Miranda Beverly-Whittemore is the author of BITTERSWEET, the New York Times Bestseller that exposes the gothic underbelly of an idyllic world of privilege and an outsider’s hunger to belong. All New York Times Bestsellers have great marketing behind them. But Miranda shares one book promotion idea that didn’t take off and what she learned from the undertaking.
When Crown bought my third novel, BITTERSWEET, in the spring of 2013, I decided to dedicate the year before publication to promotion. There were a lot of necessary (if unexciting) fixes to my author platform, from revitalizing an outdated website, to relaunching a defunct newsletter, to overcoming my shyness on social media. But my main promotional idea was something that enticed me: a website where women could share stories of the ups and downs of their girlhood friendships.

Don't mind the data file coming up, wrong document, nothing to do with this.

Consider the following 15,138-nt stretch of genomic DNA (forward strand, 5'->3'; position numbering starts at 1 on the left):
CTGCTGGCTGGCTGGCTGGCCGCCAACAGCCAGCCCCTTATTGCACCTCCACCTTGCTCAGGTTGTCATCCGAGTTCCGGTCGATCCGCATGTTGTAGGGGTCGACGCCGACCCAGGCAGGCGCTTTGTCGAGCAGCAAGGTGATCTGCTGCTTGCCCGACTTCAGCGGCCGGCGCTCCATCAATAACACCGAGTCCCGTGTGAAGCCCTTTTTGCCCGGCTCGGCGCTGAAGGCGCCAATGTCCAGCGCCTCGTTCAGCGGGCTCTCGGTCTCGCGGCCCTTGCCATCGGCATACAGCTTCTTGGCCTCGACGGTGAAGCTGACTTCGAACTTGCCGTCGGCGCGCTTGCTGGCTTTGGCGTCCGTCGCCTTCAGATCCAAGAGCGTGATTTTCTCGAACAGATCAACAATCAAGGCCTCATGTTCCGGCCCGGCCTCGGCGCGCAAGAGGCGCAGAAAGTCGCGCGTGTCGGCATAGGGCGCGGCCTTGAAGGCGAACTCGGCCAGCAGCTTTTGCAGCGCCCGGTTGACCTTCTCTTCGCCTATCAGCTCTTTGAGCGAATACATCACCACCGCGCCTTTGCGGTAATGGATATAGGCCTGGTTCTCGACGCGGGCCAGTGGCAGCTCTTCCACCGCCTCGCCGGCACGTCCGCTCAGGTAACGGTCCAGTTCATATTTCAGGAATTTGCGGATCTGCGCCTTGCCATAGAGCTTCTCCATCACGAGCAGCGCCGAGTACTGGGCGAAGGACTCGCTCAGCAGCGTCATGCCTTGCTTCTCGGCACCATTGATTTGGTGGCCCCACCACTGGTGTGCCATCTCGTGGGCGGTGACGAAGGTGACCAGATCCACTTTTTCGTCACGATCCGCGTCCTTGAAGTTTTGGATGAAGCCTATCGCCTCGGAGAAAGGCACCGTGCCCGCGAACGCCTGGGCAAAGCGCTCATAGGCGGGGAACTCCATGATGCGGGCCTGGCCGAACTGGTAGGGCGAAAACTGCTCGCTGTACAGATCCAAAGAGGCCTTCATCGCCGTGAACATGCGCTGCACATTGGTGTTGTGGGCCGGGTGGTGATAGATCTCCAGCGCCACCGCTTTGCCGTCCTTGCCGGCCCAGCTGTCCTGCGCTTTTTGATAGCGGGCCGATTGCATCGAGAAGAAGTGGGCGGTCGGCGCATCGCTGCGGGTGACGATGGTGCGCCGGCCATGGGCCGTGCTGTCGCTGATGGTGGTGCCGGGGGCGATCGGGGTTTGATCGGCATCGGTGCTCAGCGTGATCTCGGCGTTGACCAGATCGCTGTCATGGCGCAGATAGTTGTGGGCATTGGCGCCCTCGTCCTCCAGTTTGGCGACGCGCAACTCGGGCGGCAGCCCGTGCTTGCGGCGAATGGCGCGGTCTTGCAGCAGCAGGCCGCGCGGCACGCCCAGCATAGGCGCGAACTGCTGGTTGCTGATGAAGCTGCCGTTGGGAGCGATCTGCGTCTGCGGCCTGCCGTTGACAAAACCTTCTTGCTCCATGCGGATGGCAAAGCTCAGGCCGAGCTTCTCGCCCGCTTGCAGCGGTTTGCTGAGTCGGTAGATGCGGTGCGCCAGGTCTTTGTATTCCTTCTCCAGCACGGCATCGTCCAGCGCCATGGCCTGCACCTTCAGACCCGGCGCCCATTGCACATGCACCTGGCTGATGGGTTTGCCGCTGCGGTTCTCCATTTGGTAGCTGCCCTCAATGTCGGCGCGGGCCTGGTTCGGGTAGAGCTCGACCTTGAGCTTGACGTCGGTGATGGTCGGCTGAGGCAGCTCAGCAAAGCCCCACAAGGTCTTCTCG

The driving force in BITTERSWEET is a passionate, dark friendship between college roommates Mabel and Ev. I’ve always been intrigued by that particular era in any female life before adulthood when the loves (and heartbreaks, and envies) of our lives are other girls. As I mentioned the book’s premise to friends and colleagues, a funny thing happened: these women would spontaneously share stories of their own complicated friendships. I heard tales of being saved from something perilous, of being unnecessarily cruel, of never getting to say goodbye when a best friend moved away. I was inundated with these beautiful, sad, funny stories, and I wanted to make a home for them. FriendStories.com was born. Continue reading